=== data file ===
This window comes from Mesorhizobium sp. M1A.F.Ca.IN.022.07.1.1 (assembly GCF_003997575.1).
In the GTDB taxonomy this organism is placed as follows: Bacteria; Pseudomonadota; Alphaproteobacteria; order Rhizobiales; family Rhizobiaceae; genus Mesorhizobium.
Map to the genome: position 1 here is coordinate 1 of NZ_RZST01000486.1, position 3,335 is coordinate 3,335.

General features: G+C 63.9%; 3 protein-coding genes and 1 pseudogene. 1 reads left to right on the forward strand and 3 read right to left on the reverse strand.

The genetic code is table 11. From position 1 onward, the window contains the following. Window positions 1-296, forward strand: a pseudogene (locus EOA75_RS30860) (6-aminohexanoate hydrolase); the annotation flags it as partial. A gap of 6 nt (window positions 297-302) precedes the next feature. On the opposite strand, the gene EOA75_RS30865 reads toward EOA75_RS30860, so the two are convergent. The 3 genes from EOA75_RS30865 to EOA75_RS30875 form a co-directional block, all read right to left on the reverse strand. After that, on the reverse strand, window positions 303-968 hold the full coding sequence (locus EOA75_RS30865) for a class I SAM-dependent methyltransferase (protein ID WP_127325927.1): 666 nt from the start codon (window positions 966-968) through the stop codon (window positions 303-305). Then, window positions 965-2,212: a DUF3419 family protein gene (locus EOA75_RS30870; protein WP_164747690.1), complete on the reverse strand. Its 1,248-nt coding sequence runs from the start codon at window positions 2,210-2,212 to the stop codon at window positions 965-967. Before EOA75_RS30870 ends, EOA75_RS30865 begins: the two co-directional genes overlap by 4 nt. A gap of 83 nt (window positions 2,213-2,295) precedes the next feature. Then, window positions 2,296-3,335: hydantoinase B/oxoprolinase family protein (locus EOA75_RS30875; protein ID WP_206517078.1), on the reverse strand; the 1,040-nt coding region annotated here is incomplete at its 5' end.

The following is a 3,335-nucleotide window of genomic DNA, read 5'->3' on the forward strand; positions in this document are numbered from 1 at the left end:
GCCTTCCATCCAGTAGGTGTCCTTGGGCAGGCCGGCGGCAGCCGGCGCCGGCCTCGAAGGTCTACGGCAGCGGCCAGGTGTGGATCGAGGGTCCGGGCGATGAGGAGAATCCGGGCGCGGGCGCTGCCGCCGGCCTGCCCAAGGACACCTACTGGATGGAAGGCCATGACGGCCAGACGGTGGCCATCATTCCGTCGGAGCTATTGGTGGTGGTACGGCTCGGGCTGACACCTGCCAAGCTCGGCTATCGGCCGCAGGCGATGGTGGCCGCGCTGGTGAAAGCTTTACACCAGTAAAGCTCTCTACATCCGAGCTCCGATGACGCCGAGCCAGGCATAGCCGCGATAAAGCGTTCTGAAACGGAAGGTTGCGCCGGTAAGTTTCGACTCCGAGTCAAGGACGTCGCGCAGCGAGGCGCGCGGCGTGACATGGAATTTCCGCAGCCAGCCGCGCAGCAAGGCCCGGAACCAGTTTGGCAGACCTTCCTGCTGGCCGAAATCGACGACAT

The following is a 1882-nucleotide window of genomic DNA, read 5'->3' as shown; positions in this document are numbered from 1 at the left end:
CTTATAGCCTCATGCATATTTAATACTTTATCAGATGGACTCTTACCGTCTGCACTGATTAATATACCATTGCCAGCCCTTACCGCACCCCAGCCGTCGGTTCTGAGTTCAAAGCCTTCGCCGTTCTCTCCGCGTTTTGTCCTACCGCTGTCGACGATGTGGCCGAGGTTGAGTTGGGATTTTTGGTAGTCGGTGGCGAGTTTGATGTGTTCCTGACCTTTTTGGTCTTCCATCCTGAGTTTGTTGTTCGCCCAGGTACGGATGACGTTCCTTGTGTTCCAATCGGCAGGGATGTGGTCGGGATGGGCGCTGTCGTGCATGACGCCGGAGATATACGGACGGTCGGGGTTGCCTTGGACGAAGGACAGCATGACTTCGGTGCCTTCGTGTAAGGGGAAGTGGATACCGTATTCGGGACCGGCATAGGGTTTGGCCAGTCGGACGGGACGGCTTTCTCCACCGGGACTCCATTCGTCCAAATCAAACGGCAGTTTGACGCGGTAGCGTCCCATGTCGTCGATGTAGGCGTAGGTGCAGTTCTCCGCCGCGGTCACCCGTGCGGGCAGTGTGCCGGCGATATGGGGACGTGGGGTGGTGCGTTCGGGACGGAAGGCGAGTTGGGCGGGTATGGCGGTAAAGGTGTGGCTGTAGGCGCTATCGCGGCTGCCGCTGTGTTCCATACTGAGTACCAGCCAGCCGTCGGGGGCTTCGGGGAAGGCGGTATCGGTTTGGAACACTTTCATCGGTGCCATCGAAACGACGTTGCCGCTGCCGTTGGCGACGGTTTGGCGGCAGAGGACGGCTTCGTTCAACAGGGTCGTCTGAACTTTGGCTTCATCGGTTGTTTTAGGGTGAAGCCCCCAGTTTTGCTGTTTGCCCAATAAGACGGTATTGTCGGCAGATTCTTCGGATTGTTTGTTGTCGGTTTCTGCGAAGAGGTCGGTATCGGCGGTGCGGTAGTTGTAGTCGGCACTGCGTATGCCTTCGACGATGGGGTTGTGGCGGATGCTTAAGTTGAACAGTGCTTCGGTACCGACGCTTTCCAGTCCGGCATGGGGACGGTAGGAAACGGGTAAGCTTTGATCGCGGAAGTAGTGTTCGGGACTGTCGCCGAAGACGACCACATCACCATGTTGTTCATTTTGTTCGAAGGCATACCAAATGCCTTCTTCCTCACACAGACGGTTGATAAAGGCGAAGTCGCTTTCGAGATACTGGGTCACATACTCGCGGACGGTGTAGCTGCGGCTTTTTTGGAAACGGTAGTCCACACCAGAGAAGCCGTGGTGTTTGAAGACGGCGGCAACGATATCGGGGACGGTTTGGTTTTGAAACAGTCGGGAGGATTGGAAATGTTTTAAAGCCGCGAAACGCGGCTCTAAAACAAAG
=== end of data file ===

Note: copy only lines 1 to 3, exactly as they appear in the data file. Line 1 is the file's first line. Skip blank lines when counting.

This window comes from Mesorhizobium sp. M1A.F.Ca.IN.022.07.1.1 (assembly GCF_003997575.1).
In the GTDB taxonomy this organism is placed as follows: Bacteria; Pseudomonadota; Alphaproteobacteria; order Rhizobiales; family Rhizobiaceae; genus Mesorhizobium.
Map to the genome: position 1 here is coordinate 1 of NZ_RZST01000486.1, position 3,335 is coordinate 3,335.